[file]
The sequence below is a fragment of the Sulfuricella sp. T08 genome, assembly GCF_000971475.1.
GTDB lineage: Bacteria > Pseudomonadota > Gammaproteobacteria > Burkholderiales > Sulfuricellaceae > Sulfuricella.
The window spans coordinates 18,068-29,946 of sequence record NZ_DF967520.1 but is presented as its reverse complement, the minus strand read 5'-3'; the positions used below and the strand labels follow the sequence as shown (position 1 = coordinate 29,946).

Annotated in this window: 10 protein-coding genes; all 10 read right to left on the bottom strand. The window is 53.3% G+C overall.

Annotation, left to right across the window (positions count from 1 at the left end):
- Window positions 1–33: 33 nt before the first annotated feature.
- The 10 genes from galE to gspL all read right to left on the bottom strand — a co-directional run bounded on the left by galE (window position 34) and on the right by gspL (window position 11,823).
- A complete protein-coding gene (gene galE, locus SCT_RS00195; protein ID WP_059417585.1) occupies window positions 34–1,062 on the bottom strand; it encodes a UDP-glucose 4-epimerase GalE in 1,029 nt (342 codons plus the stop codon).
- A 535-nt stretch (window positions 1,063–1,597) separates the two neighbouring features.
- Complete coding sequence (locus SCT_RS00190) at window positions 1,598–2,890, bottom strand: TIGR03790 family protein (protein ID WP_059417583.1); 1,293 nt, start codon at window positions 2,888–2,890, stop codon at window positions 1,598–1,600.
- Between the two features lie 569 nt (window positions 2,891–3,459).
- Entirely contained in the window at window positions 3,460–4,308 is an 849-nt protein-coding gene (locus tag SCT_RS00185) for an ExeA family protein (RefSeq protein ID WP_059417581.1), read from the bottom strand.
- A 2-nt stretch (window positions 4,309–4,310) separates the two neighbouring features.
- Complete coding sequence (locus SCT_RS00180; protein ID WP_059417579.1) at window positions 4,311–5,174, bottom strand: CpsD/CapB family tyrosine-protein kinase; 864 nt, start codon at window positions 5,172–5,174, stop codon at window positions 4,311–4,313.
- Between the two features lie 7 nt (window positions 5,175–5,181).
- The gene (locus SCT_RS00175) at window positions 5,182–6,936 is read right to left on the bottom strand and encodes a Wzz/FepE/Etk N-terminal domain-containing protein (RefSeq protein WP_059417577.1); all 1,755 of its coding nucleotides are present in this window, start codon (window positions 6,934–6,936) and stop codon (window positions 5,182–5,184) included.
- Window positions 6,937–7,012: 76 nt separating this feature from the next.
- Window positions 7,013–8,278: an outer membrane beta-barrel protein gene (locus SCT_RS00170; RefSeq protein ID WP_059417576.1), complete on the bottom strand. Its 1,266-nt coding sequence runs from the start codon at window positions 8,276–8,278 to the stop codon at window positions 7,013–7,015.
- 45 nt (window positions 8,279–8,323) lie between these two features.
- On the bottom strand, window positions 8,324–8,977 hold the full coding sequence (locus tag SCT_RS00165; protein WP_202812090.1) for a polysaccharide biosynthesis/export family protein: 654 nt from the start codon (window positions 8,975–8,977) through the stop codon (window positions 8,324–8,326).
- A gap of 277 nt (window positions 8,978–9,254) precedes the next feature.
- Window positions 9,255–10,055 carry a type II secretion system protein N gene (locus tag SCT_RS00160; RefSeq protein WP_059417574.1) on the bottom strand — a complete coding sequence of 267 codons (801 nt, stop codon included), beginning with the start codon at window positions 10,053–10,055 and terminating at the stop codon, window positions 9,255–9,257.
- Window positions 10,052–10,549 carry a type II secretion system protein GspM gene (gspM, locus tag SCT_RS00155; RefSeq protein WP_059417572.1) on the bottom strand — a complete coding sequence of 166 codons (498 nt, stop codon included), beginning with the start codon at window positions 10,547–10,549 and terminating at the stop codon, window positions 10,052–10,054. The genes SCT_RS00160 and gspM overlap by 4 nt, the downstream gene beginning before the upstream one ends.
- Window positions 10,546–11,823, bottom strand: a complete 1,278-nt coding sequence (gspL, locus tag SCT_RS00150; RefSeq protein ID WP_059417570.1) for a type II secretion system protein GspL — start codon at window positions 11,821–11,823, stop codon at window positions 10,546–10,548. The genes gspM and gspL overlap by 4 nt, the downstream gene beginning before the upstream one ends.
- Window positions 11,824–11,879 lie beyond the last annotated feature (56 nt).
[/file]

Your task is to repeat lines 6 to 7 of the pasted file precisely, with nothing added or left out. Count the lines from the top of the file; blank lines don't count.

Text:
- Window positions 1–33: 33 nt before the first annotated feature.
- The 10 genes from galE to gspL all read right to left on the bottom strand — a co-directional run bounded on the left by galE (window position 34) and on the right by gspL (window position 11,823).